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Dumb Question - Locomotive Consists

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  • Dumb Question - Locomotive Consists

    I have a dumb question regarding the arrangement of locomotives MUed together in a consist. If memory serves me right the first locomotive could either be arranged with long hood forward (better engineer protection in case of collision) or short hood forward (better forward visibility) depending on the railroad. My question is this, is there any methodology used to determine the arrangement of trailing units (long hood forward vs. short hood forward) or is it solely a function of convenience (don't turn the locomotive if you don't need to)? If there is a methodology, does it vary from road to road?

    If I am only running two locomotives, I would probably run them back to back so that I could simply do a runaround to reverse direction and have the locomotives in the same arrangement. Not sure about three or more locomotives.

    I have seen four-locomotive consists with the first unit short hood forward and the trailing units long hood forward. I have also seen four-locomotive consists with the first three lomoctives short hood forward and the last unit long hood forward. I guess this is the same basic arrangement as the first, but running in the opposite direction. I have seen other combinations as well, such as a

    three-locomotive consist with the first and third locomotive running short hood forward and the middle locomotive running long hood forward. I was just wondering if various roads had standard policies regarding the arrangement of locomotives in consists.

    Also, are there any rules of thumb regarding the order of locomotives in a consist when different types of units are used? Is the largest hp locomotive first, last, does it matter?

    Edited by - PowerEngineer on 05/24/2002 15:57:23

  • #2
    Diesels in MU can run equally well in either direction, and it depends on how the lead loco is set up (which way the control stand is facing) as to which end of the loco is the front. Changing ends (cabs) is usually quicker than turning a loco.

    As to loco orientation, it is largely up to individual railroads. When a high rate of loco failures is common a loco consist may have an equal number of locos facing each way in case another train needs a loco.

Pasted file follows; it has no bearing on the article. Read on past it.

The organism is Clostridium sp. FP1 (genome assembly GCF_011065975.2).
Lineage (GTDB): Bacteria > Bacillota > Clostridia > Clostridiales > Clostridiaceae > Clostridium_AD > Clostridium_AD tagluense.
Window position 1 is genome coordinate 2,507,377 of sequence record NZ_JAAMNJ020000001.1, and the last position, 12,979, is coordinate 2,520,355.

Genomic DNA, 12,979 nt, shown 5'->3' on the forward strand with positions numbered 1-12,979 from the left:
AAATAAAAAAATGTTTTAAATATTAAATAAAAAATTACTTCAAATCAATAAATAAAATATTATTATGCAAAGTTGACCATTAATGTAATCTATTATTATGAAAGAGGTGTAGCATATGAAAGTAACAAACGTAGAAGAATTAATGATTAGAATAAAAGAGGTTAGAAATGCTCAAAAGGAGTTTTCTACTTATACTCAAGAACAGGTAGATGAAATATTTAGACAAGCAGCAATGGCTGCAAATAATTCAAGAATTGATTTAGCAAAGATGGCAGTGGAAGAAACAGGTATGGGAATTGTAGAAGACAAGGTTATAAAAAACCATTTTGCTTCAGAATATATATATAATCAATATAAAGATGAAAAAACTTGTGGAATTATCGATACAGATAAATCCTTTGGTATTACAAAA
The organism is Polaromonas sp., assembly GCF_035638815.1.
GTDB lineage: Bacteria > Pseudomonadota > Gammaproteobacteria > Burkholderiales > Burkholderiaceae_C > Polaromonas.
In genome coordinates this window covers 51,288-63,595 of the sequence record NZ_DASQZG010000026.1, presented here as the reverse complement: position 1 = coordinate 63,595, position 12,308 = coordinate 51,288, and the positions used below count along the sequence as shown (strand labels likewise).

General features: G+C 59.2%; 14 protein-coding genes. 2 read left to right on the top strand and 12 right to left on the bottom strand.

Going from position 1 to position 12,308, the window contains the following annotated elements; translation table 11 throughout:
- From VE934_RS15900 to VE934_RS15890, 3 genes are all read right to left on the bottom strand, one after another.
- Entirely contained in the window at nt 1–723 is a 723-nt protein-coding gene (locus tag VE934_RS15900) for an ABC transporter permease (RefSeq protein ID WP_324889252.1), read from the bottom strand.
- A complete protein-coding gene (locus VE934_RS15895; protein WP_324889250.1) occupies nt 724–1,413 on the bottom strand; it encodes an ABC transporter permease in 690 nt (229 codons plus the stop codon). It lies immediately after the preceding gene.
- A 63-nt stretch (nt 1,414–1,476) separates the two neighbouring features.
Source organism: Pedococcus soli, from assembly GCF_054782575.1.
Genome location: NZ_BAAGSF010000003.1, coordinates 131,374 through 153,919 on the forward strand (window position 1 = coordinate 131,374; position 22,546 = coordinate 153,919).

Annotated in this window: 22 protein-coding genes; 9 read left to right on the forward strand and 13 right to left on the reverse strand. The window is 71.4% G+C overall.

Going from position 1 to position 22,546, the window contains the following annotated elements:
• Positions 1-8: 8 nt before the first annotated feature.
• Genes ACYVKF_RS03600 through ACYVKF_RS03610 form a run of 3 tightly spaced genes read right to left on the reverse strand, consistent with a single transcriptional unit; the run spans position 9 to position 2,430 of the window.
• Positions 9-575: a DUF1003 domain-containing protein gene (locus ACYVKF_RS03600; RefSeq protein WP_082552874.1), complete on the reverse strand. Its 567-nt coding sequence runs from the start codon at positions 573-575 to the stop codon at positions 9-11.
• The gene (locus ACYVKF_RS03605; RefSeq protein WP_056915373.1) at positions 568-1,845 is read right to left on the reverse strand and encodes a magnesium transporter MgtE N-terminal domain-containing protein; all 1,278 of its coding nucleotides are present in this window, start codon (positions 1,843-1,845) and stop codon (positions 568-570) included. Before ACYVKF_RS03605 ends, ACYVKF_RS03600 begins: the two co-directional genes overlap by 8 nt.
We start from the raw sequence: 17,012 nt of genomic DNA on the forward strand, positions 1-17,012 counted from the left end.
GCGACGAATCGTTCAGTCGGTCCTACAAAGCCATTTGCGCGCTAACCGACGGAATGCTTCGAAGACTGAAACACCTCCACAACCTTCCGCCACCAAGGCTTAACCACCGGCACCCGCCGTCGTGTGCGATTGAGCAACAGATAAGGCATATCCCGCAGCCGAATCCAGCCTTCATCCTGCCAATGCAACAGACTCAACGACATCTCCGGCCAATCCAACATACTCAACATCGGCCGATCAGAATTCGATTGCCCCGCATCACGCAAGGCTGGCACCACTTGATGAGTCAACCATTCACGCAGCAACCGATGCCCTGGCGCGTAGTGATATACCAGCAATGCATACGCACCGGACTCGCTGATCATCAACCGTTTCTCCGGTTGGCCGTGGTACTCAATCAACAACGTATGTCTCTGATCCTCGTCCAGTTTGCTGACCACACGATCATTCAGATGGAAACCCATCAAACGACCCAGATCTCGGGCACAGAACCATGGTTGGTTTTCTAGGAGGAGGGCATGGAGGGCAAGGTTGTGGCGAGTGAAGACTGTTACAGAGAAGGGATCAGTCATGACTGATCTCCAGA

I think gear ratios, transition settings and brake system often affect where a loco is in a consist, but I'm sure there are others who can give a more definitive answer.

    Russ

    Moss Lake Lumber Co.
    Russ

    Moss Lake Lumber Co.

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    • #3
      There isn't such a thing as a "dumb question"! That's how we ALL learn and I'm glad you asked. Now more of us know! Thanks!

      Debbie


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      • #4
        If I remember correctly, the Jersey Central and the Reading ran long hood forward. Safety??????.......anybody know? I suspect long hood forward would be clumsy at best with the desk type control position on the wide cab units.

        Cheers

        Len

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        • #5
          This is a great question Power Engineer. Usually the order and direction of units in a consist is determined by how they come into the engine facility. At places with a high unit count like Laurel Mt., unless specified by dispatchers or train brief, all one worries about is if any unit is lead qualified. We may of been instructed to have the trailing unit to be a certain GP whatever and they will ask for it to face a certain direction. Another instance would be things like work trains and certain other trains where back to back is specified.

          Sometimes unit order is determined by if it is running or not, and if it is to set out for maintence at a shop in route. If the unit is being towed as D.I.C.(dead in consist)or as a carcass to be disposed of or rebuilt, it should be on the rear. Any unit that is not MU equipped will be on the rear.

          To close I would just say that if the train is called and it finally pulls up on the fuel dock, service it and get the cab ready and don't worry about order or direction unless specified. That's how I've done it all these years at the many different terminals I've worked. Railroads do things in the quickest way possible because no one wants to waste effort. When you are short staffed and are about to see 40 to 60 engines in 8 hours, you don't have time for anything else. I hope this may help.

          BN Walt

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          • #6
            quote:



            There isn't such a thing as a "dumb question"! That's how we ALL learn and I'm glad you asked. Now more of us know! Thanks!


            Debbie




            id=quote>id=quote>OK, so what's the speed of dark?

            (Sorry, I couldn't resist!)
            Coloring outside the lines is more fun than inside them
            Which box am I susposed to think outside of?

            Comment


            • #7
              quote:



              quote:



              There isn't such a thing as a "dumb question"! That's how we ALL learn and I'm glad you asked. Now more of us know! Thanks!


              Debbie




              id=quote>id=quote>OK, so what's the speed of dark?

              (Sorry, I couldn't resist!)
              Coloring outside the lines is more fun than inside them


              id=quote>
              id=quote>
              HA HA HA HA !!! I don't know...DO YOU?

              Debbie


              Comment

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